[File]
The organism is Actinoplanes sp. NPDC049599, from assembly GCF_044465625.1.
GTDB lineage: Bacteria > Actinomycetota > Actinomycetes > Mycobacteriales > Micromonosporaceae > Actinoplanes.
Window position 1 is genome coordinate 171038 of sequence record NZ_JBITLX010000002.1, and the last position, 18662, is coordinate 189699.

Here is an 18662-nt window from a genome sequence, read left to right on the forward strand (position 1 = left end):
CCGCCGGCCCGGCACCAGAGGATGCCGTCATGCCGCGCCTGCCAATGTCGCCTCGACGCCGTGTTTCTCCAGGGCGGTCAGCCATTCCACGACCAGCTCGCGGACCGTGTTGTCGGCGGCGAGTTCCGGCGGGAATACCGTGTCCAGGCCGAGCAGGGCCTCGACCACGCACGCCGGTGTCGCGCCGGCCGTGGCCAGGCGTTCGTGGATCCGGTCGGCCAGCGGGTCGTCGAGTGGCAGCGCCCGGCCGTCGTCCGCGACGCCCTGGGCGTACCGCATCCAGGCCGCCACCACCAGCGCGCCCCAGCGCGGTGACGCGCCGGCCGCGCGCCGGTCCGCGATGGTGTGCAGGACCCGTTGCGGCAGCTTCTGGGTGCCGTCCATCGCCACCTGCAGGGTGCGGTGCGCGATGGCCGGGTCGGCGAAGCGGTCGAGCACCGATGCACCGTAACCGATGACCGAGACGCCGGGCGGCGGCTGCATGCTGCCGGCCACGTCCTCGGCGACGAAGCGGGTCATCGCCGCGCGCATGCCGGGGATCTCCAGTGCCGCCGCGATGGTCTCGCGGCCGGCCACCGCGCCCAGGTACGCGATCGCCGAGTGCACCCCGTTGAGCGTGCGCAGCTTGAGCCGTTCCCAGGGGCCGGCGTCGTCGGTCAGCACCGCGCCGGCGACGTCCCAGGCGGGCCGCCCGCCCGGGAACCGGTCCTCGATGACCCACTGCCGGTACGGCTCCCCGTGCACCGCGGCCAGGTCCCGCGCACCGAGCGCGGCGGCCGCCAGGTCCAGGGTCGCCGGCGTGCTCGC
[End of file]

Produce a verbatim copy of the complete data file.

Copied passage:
The organism is Actinoplanes sp. NPDC049599, from assembly GCF_044465625.1.
GTDB lineage: Bacteria > Actinomycetota > Actinomycetes > Mycobacteriales > Micromonosporaceae > Actinoplanes.
Window position 1 is genome coordinate 171038 of sequence record NZ_JBITLX010000002.1, and the last position, 18662, is coordinate 189699.

Here is an 18662-nt window from a genome sequence, read left to right on the forward strand (position 1 = left end):
CCGCCGGCCCGGCACCAGAGGATGCCGTCATGCCGCGCCTGCCAATGTCGCCTCGACGCCGTGTTTCTCCAGGGCGGTCAGCCATTCCACGACCAGCTCGCGGACCGTGTTGTCGGCGGCGAGTTCCGGCGGGAATACCGTGTCCAGGCCGAGCAGGGCCTCGACCACGCACGCCGGTGTCGCGCCGGCCGTGGCCAGGCGTTCGTGGATCCGGTCGGCCAGCGGGTCGTCGAGTGGCAGCGCCCGGCCGTCGTCCGCGACGCCCTGGGCGTACCGCATCCAGGCCGCCACCACCAGCGCGCCCCAGCGCGGTGACGCGCCGGCCGCGCGCCGGTCCGCGATGGTGTGCAGGACCCGTTGCGGCAGCTTCTGGGTGCCGTCCATCGCCACCTGCAGGGTGCGGTGCGCGATGGCCGGGTCGGCGAAGCGGTCGAGCACCGATGCACCGTAACCGATGACCGAGACGCCGGGCGGCGGCTGCATGCTGCCGGCCACGTCCTCGGCGACGAAGCGGGTCATCGCCGCGCGCATGCCGGGGATCTCCAGTGCCGCCGCGATGGTCTCGCGGCCGGCCACCGCGCCCAGGTACGCGATCGCCGAGTGCACCCCGTTGAGCGTGCGCAGCTTGAGCCGTTCCCAGGGGCCGGCGTCGTCGGTCAGCACCGCGCCGGCGACGTCCCAGGCGGGCCGCCCGCCCGGGAACCGGTCCTCGATGACCCACTGCCGGTACGGCTCCCCGTGCACCGCGGCCAGGTCCCGCGCACCGAGCGCGGCGGCCGCCAGGTCCAGGGTCGCCGGCGTGCTCGC